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Cognitive Gender Differences


My work on gender-related differences in cognitive abilities has focused mostly on the ability of people to work with and mentally represent visuo-spatial relations in objects and how gender differences observed on such tasks can provide a way to better understand individual differences. This work not only contributes to basic scientific knowledge but also is relevant to the development of training methods to promote better understanding of concepts relevant to mathematics as well as to encourage women to enroll in programs where those skills are required, such as science, technology, engineering and mathematics (STEM).

There are always several questions that are of interest to me relevant to gender differences in cognitive abilities. Here are a few examples.

Is the magnitude of gender differences affected by performance factors?
What makes the Vandenberg and Kuse Mental Rotations Test special?
Does childhood activities preference affect gender differences in spatial abilities?
What does this have to do with real life?

 

Is the magnitude of gender differences affected by performance factors?

Performance factors essentially can be considered as those that affect performance without necessarily being related to cognitive abilities. Whether they actually affect gender differences is still under debate in the literature and my research has been fueling that debate! Gender differences in guessing behavior (Voyer & Saunders, 2004) and gender differences on self reported confidence ratings (Cooke-Simpson & Voyer, 2007) should not be ignored. It appears that men have a more accurate perception of their own performance than women. However, work is in progress to determine whether this conclusion is affected by the underlying difficulty of the stimuli used. In a meta-analysis, I found that time pressures actually affect the magnitude of gender differences (Voyer, 2011).  Recently, I have continued to study the influence of time pressure in map reading, with the help of my student Xing Huang. Thus, contrary to some seemingly premature statements in the literature, we should not ignore performance factors  in future work!

What makes the Vandenberg and Kuse Mental Rotations Test special?

There is accumulating evidence that the Vandenberg and Kuse Mental Rotations Test (MRT) produces some of the largest gender differences in favor of men among all spatial tests. My research is examining possible reasons why. For example, we have hypothesized that the three-dimensional nature of the stimuli used in this test might be critical. This led us to the discovery that gender differences are even larger on items that involve occlusion of parts of the stimuli (Voyer & Hou, 2006). Voyer & Doyle (2010) have found that occlusion also affects the pattern of guessing. My graduate student, Randi Doyle, is also currently conducting research in which she is examining whether using human bodies instead of the standard blocks changes the pattern of results. It looks like embodiment can reduce the magnitude of sex differences in mental rotation, but only under specific circumstances, as shown in our early publications on this topic (Doyle & Voyer, 2013; Doyle, Voyer, & Lesmana, 1996; Voyer & Jansen, 2016). This research question is still open, so that is another area of research where students can get involved.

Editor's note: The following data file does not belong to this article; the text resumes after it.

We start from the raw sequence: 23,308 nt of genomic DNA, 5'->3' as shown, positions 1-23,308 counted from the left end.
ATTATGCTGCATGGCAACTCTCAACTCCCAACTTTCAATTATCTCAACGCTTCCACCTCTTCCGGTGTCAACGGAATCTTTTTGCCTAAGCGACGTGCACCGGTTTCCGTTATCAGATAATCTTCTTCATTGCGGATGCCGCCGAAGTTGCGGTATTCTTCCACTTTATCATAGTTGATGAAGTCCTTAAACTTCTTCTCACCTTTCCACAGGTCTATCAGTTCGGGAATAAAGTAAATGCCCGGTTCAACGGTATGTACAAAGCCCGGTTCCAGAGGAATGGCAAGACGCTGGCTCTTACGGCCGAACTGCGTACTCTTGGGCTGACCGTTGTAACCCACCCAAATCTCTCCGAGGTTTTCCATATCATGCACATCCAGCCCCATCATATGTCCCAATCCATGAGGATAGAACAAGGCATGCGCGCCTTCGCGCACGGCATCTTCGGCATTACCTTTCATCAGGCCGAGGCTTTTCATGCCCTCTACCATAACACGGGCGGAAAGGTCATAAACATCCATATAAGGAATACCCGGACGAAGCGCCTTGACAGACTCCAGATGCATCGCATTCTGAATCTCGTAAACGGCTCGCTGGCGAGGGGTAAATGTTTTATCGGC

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Does childhood activities preference affect gender differences in spatial abilities?

In a paper I published with C. Nolan and S. Voyer (Voyer, Nolan, & Voyer, 2000), I found that gender differences are only significant for those who played with non-spatial toys as children. I am currently pursuing a way to produce a more precise estimate of childhood toy preference. So far, this work suggests that it might be possible to create a questionnaire that includes scales measuring the spatial/nonspatial and masculine/feminine dimensions separately (Cherney & Voyer, 2010). This research constitutes the first step in the process of identifying a small set of activities that are clearly distinct in terms of their spatial nature and gender-typing. My graduate student, Randi Doyle, demonstrated the usefulness of this questionnaire to predict spatial performance (Doyle, Voyer, & Cherney, 2012). The results turned out quite nicely! I plan to keep using this questionnaire for a while

What does this have to do with real life?

Somehow, many people find it difficult to see how a paper-and-pencil test can predict real life spatial performance. This was the issue that prompted the project by Kashka Iwanowska, one of my honours students. She conducted a study in which she asked people about their everyday navigation abilities and she measured their skills at reading topographic maps. She found that these standard paper-and-pencil tests did a good job predicting these real-life skills (Iwanowska & Voyer, 2013). I am now using the topographic map test in further research as it proved very useful in examining how people deal with the need to transform 2D stimuli into 3D representations in standard mental rotation tasks. For example, I have planned research examining how 2D to 3D representation might relate to mathematics performance in tests and in school.

 

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